As JasonBourne81 stated, it’s a tough call and we’re still trying to sort out how men and women are going to negotiate all of these new workplace and home-life dynamics created by the rising incomes of professional women. I don’t have the answers, but in the meantime, we need to “Man up”, no matter what our income.

JibberJabber on April 1, 2008 at 5:22 pm

“Yes, money can and does play a big part if who is the dominant one in a relationship IF we allow it to do so, but a man’s psychological strength, spiritual strength, and his sense of manhood, combined with his wife’s ability to allow her husband to be the man, also play a major role.”
Jibber-Jabber, this is a very good insight – IF we allow it to do so. I have been dating my current girlfriend for over a year and a half now. My previous one, however, was a pharmacist while I was a broke as a joke law student. She would constantly try to talk down to me and emasculate me, most likely because she was used to being able to do so to others. It didn’t work with me, as I am confident in myself and not intimidated by her earning power, professional degree, and material wealth. It seems that women in a high position in life are used to being able to talk down not only to other men, but to other people in general, and build up an extreme hubris that reflects on their family life.
Furthermore, it also seems that women who make it that high on the corporate/professional ladder aren’t nurturer types (women in the medical profession are the exception). I shiver at the thought of many of the self absorbed Hillary Clinton-like bitches I go to law school with having kids.

JasonBourne81 on April 1, 2008 at 5:47 pm

When you have “no fault divorce” as we now have had in this country since it started in 1969 child support and alimony really is nothing but extortion and this ideology is connected to Russain communism in the early 1900’s that one of the ways for MEN in gov’t to gain absolute power was to try to get them to distrust husbands. But the reality is you break a marriage contract due to “no fault” you should pay the other person for violating the contract. In any other area it is called a buyout like in sports where if you decide to void a contract you buy the person out. But you have today where if a guy works the women could just divorce him for no fault and she gets alimony and child support (the child support isn’t even tax deductable) and if the guy loses his job it is very difficult to get support adjusted so for women to be PROUD of this really is sick. Same goes for men if the situation is reversed. However, due to the Violence Against Women’s Act PASSED UNDER BILL CLINTON which sounds nice but really is a law that basically for a women EVEN FEELING UNFOMFORTABLE for an irrational reason is enough to claim a man is committing emotional violence towards a man and A MAN IS GUILTY UNTIL PROVEN INNOCENT so it is easy for a women to destory a guy while the other way is less common and not as quick although there are exceptions. I’m sure MANY MEN are demoralized WHEN THEY SEE WHAT HAS BEEN DONE TO SOME MEN THAT THE MONEY THEY WORKED HARD FOR IS JUST EXTORTED FOR THEM AND THEY HAVE NO RIGHT TO THEIR OWN CHILDREN. But sometimes I think Debbie isn’t as vocal enough about the breakdown in the family in this country sad to say and some of the reasons for it. Many women are dependenant on Men in the government and Rabbi’s and Clergy members and these men have emasculated other men for their own power grab in my opinion.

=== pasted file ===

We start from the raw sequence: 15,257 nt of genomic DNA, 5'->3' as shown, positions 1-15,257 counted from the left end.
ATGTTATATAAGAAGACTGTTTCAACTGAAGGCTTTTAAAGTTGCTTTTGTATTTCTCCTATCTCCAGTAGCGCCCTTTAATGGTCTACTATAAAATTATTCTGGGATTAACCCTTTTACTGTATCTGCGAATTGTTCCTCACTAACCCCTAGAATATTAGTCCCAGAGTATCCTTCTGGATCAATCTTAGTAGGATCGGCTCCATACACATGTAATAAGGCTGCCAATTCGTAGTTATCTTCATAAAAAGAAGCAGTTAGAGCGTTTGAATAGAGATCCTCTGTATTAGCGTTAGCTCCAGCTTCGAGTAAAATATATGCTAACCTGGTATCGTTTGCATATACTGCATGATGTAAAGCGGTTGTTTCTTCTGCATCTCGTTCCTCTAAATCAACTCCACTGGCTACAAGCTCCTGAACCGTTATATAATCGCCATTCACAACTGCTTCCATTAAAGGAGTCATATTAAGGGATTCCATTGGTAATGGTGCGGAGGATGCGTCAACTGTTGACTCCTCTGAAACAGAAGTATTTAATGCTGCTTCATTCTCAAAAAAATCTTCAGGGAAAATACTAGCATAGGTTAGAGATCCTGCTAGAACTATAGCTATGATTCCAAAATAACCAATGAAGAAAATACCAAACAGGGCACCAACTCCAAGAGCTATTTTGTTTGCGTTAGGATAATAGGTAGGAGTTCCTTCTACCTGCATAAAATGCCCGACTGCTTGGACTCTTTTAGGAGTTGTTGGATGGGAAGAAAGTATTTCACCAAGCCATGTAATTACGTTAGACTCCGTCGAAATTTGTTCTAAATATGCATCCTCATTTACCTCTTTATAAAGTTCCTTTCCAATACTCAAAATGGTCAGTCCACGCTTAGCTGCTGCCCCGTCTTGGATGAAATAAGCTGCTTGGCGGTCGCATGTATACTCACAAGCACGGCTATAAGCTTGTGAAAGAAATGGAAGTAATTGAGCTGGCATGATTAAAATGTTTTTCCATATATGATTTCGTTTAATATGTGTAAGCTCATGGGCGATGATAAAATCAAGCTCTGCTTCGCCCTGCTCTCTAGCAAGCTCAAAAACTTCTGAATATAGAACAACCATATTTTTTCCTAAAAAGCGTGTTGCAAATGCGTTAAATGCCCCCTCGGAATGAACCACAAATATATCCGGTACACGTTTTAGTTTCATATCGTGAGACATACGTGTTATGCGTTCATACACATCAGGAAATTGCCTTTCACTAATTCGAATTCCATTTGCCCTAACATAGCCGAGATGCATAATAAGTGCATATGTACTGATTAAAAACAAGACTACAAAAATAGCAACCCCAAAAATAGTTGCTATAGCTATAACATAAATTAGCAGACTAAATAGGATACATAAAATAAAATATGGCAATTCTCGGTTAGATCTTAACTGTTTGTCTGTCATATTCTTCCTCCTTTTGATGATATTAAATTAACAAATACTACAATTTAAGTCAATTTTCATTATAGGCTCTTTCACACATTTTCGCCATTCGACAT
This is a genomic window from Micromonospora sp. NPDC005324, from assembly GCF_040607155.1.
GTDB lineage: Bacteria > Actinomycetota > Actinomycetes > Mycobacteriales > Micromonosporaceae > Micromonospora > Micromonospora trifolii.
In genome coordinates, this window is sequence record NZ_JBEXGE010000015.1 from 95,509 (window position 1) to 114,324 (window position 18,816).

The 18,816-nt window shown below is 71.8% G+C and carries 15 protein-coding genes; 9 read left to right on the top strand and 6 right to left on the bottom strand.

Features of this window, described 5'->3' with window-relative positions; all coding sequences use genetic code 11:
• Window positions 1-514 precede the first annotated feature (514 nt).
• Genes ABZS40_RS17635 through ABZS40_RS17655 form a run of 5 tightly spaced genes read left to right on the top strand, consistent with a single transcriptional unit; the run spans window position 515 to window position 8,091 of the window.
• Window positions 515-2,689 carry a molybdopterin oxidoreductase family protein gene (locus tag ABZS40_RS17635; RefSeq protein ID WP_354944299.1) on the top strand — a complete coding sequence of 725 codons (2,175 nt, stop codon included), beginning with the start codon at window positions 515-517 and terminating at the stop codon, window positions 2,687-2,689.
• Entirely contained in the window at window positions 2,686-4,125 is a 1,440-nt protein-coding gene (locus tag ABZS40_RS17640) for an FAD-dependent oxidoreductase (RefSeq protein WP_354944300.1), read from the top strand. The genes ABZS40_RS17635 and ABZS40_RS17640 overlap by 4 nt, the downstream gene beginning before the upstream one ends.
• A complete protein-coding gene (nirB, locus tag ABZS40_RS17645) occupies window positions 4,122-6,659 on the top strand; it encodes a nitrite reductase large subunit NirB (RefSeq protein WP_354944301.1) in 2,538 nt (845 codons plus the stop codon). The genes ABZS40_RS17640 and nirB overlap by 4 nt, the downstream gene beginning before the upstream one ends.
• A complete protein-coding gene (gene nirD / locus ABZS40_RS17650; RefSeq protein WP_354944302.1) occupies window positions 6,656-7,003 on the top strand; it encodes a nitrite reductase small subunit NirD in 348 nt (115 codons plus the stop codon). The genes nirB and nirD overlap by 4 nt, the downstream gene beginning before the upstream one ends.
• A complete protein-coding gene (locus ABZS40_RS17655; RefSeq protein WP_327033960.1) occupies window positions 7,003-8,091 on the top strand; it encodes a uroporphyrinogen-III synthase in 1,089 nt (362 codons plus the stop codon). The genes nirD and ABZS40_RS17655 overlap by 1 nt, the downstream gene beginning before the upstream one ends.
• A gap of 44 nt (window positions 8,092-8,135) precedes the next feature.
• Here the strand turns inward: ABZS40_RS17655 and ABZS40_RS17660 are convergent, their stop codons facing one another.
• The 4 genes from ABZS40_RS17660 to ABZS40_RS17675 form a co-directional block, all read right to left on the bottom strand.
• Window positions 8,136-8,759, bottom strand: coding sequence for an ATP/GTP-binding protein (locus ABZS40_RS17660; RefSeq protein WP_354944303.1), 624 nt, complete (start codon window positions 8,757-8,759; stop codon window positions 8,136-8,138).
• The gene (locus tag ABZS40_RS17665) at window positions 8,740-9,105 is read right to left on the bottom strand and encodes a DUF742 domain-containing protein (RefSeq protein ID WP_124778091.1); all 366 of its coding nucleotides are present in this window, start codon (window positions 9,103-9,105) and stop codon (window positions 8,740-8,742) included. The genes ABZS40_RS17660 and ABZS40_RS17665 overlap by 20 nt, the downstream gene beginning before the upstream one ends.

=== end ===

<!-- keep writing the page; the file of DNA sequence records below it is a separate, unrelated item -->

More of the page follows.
adam6275 on April 1, 2008 at 6:27 pm

The is one plank the communist plot to destroy the family,to divide and conquer the family unit right out of Karl Marxi’s communist manifesto.
“In the Manifesto of the Communist Party, Karl Marx and Friedrich Engels wrote that with the introduction of Communism, ìThe bourgeois family will vanish as a matter of course.î
Guess what it is working with the evidence on display in Debbie’s article.We are becoming a communist country at a frightening pace.

ScottyDog on April 1, 2008 at 6:46 pm

Guys who want alimony are not real men. Simple as that.

bhparkman on April 1, 2008 at 10:17 pm

    I think it’s equal rights. I don’t think we should discriminate.

    G on April 3, 2014 at 1:11 am

Hi guys,